The 65-Year-Old Tale of Mystery Meat Believed to Come From a Woolly Mammoth

A 65-year-old mystery surrounding the origin of some meat—believed to be the flesh of a mammoth or giant sloth—has once and for all been solved.
February 5, 2016, 8:00pm
Photo via Flickr user splorp

A 65-year-old mystery surrounding the origin of some meat—believed to be the flesh of a mammoth or giant sloth—has once and for all been solved. And the revelation of the meat's true identify just leaves us with more questions.

The Explorers Club, founded in 1904, is a club dedicated to field research and exploration, and it's famous for its annual dinners. The 1951 iteration of that dinner was, by all accounts, the meal of a lifetime. In fact, it was so memorable, it's said to have inspired the 1990 film The Freshman. The reason behind the gathering's infamy? That would have to be the main course. Members of the 111-year-old club were said to have feasted on the flesh of a prehistoric woolly mammoth, trapped in a glacier and preserved from the ravages of time. Or at least they believed that is what they ate.

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Despite the night's menu stating that members would be feasting upon something called Megatherium, an elephant-sized type of giant sloth, Yale University says one Commander Wendell Phillips Dodge had at the time mailed out notices to the members stating that the meal would feature "prehistoric meat." Furthermore, an article in in the Christian Science Monitor, written by a club member shortly after the dinner, said the club members dined on mammoth.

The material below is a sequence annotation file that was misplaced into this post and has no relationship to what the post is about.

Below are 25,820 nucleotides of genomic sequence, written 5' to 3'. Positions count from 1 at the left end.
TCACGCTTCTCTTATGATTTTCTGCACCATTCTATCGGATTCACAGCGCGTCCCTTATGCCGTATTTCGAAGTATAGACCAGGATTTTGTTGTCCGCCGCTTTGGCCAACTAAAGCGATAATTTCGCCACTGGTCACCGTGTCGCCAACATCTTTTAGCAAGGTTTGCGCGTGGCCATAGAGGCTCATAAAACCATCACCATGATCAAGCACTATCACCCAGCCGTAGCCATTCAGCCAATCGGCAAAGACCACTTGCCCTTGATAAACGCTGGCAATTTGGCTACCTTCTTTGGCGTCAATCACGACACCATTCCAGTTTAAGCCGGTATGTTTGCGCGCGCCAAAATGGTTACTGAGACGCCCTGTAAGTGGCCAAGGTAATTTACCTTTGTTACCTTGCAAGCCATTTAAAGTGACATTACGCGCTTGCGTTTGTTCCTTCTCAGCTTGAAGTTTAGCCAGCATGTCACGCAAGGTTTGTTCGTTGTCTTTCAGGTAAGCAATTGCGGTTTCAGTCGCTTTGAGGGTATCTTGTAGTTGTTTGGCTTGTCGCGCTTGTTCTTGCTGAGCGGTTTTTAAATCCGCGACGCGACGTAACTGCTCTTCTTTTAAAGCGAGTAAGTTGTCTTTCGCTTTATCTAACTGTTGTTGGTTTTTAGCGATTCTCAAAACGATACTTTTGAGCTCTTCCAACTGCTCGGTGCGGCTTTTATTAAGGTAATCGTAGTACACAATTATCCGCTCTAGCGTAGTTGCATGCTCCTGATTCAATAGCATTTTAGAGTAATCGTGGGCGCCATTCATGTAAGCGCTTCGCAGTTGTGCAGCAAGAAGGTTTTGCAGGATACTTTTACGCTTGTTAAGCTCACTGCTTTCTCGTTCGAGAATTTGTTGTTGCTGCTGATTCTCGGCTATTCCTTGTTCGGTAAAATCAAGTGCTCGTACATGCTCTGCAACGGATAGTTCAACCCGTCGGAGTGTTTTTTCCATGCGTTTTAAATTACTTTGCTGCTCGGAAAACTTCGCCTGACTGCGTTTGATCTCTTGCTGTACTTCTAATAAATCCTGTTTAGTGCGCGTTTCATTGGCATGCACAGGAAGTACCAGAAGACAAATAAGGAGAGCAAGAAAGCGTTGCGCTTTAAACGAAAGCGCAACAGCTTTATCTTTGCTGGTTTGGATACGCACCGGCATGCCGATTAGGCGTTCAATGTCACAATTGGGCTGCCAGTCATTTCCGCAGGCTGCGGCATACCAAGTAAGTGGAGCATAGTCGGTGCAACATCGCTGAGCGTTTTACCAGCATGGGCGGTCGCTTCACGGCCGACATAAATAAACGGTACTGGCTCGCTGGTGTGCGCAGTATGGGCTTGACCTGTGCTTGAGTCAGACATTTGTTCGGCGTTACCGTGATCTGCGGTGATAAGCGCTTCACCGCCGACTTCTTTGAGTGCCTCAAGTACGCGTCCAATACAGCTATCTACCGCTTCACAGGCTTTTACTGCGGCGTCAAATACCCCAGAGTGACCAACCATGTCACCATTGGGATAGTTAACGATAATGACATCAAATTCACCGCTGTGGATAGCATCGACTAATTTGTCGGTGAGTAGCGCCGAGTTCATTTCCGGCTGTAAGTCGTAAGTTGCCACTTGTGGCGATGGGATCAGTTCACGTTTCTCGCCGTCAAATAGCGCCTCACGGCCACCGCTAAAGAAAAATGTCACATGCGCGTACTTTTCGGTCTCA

So what did they eat at the 1951 dinner at the Explorers Club? Mammoth? Giant sloth?

Thanks to a group of Yale PhD students, we now know that the main course at the famous dinner was in fact nothing more than green sea turtle, or Chelonia mydas.

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It's kind of a letdown, but just this Wednesday, the aforementioned group of researchers from Yale published the results of DNA analysis on a small piece of meat preserved from the meal. As luck would have it, one club member, Paul Griswold Howes, was unable to make the 1951 dinner. He was the curator-director at the Bruce Museum in Greenwich, Connecticut, and when he learned he couldn't attend the meal, he requested a piece of the prehistoric meat be sent to him so that he could exhibit it at his museum. A sample, labeled Megatherium, was put in ethanol and eventually was passed down to the Peabody Museum, where the Yale student found it.

So the legend of the notorious Explorers Club dinner ends here. Turtle is no mammoth or sloth, but at least we can finally put the looming question of what the club members ate on that fateful night in 1951 to rest.